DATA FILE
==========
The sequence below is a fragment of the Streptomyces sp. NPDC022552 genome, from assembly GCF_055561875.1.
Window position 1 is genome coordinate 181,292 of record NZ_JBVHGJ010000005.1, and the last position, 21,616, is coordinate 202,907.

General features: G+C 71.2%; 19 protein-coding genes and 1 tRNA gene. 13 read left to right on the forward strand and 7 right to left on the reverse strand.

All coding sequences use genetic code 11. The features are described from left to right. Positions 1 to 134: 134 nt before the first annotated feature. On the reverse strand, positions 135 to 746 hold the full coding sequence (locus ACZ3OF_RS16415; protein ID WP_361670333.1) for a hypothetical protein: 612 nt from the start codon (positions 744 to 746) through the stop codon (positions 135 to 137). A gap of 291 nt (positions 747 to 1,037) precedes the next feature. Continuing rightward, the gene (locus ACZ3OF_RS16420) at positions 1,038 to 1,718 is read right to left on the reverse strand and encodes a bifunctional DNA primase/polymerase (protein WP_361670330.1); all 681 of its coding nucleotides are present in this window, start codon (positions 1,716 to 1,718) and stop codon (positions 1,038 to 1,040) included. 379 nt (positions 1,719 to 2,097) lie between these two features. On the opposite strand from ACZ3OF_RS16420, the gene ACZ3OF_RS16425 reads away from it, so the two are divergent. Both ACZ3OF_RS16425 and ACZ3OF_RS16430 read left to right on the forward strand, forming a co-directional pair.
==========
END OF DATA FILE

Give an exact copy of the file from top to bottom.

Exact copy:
The sequence below is a fragment of the Streptomyces sp. NPDC022552 genome, from assembly GCF_055561875.1.
Window position 1 is genome coordinate 181,292 of record NZ_JBVHGJ010000005.1, and the last position, 21,616, is coordinate 202,907.

General features: G+C 71.2%; 19 protein-coding genes and 1 tRNA gene. 13 read left to right on the forward strand and 7 right to left on the reverse strand.

All coding sequences use genetic code 11. The features are described from left to right. Positions 1 to 134: 134 nt before the first annotated feature. On the reverse strand, positions 135 to 746 hold the full coding sequence (locus ACZ3OF_RS16415; protein ID WP_361670333.1) for a hypothetical protein: 612 nt from the start codon (positions 744 to 746) through the stop codon (positions 135 to 137). A gap of 291 nt (positions 747 to 1,037) precedes the next feature. Continuing rightward, the gene (locus ACZ3OF_RS16420) at positions 1,038 to 1,718 is read right to left on the reverse strand and encodes a bifunctional DNA primase/polymerase (protein WP_361670330.1); all 681 of its coding nucleotides are present in this window, start codon (positions 1,716 to 1,718) and stop codon (positions 1,038 to 1,040) included. 379 nt (positions 1,719 to 2,097) lie between these two features. On the opposite strand from ACZ3OF_RS16420, the gene ACZ3OF_RS16425 reads away from it, so the two are divergent. Both ACZ3OF_RS16425 and ACZ3OF_RS16430 read left to right on the forward strand, forming a co-directional pair.